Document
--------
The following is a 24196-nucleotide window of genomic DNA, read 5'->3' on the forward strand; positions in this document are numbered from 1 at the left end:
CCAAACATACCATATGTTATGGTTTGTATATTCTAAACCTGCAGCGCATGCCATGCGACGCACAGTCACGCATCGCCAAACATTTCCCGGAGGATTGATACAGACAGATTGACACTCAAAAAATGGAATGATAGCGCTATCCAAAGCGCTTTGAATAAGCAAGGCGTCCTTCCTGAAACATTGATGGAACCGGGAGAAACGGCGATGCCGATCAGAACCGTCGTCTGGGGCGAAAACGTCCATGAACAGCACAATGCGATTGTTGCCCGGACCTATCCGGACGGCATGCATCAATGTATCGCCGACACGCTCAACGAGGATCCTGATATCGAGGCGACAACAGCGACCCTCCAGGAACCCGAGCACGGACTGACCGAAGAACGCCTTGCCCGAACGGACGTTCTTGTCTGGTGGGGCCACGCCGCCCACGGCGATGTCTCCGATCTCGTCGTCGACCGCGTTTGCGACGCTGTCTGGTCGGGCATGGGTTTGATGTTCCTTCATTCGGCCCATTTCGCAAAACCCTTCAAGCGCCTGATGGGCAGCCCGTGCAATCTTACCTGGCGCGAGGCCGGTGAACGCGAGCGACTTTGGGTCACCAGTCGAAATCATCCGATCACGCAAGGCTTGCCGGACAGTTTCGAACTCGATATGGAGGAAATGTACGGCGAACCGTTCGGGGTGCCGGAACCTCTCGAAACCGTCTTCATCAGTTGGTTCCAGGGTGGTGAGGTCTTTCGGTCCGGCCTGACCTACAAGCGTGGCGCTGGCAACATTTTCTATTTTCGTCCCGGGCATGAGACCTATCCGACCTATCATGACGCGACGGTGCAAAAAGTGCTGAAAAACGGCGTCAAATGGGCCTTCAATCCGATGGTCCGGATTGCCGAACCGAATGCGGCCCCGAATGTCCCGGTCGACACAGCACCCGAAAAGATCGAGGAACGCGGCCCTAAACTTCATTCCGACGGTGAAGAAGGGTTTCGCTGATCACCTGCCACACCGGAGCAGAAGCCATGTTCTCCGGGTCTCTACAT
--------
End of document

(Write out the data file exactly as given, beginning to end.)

The following is a 24196-nucleotide window of genomic DNA, read 5'->3' on the forward strand; positions in this document are numbered from 1 at the left end:
CCAAACATACCATATGTTATGGTTTGTATATTCTAAACCTGCAGCGCATGCCATGCGACGCACAGTCACGCATCGCCAAACATTTCCCGGAGGATTGATACAGACAGATTGACACTCAAAAAATGGAATGATAGCGCTATCCAAAGCGCTTTGAATAAGCAAGGCGTCCTTCCTGAAACATTGATGGAACCGGGAGAAACGGCGATGCCGATCAGAACCGTCGTCTGGGGCGAAAACGTCCATGAACAGCACAATGCGATTGTTGCCCGGACCTATCCGGACGGCATGCATCAATGTATCGCCGACACGCTCAACGAGGATCCTGATATCGAGGCGACAACAGCGACCCTCCAGGAACCCGAGCACGGACTGACCGAAGAACGCCTTGCCCGAACGGACGTTCTTGTCTGGTGGGGCCACGCCGCCCACGGCGATGTCTCCGATCTCGTCGTCGACCGCGTTTGCGACGCTGTCTGGTCGGGCATGGGTTTGATGTTCCTTCATTCGGCCCATTTCGCAAAACCCTTCAAGCGCCTGATGGGCAGCCCGTGCAATCTTACCTGGCGCGAGGCCGGTGAACGCGAGCGACTTTGGGTCACCAGTCGAAATCATCCGATCACGCAAGGCTTGCCGGACAGTTTCGAACTCGATATGGAGGAAATGTACGGCGAACCGTTCGGGGTGCCGGAACCTCTCGAAACCGTCTTCATCAGTTGGTTCCAGGGTGGTGAGGTCTTTCGGTCCGGCCTGACCTACAAGCGTGGCGCTGGCAACATTTTCTATTTTCGTCCCGGGCATGAGACCTATCCGACCTATCATGACGCGACGGTGCAAAAAGTGCTGAAAAACGGCGTCAAATGGGCCTTCAATCCGATGGTCCGGATTGCCGAACCGAATGCGGCCCCGAATGTCCCGGTCGACACAGCACCCGAAAAGATCGAGGAACGCGGCCCTAAACTTCATTCCGACGGTGAAGAAGGGTTTCGCTGATCACCTGCCACACCGGAGCAGAAGCCATGTTCTCCGGGTCTCTACAT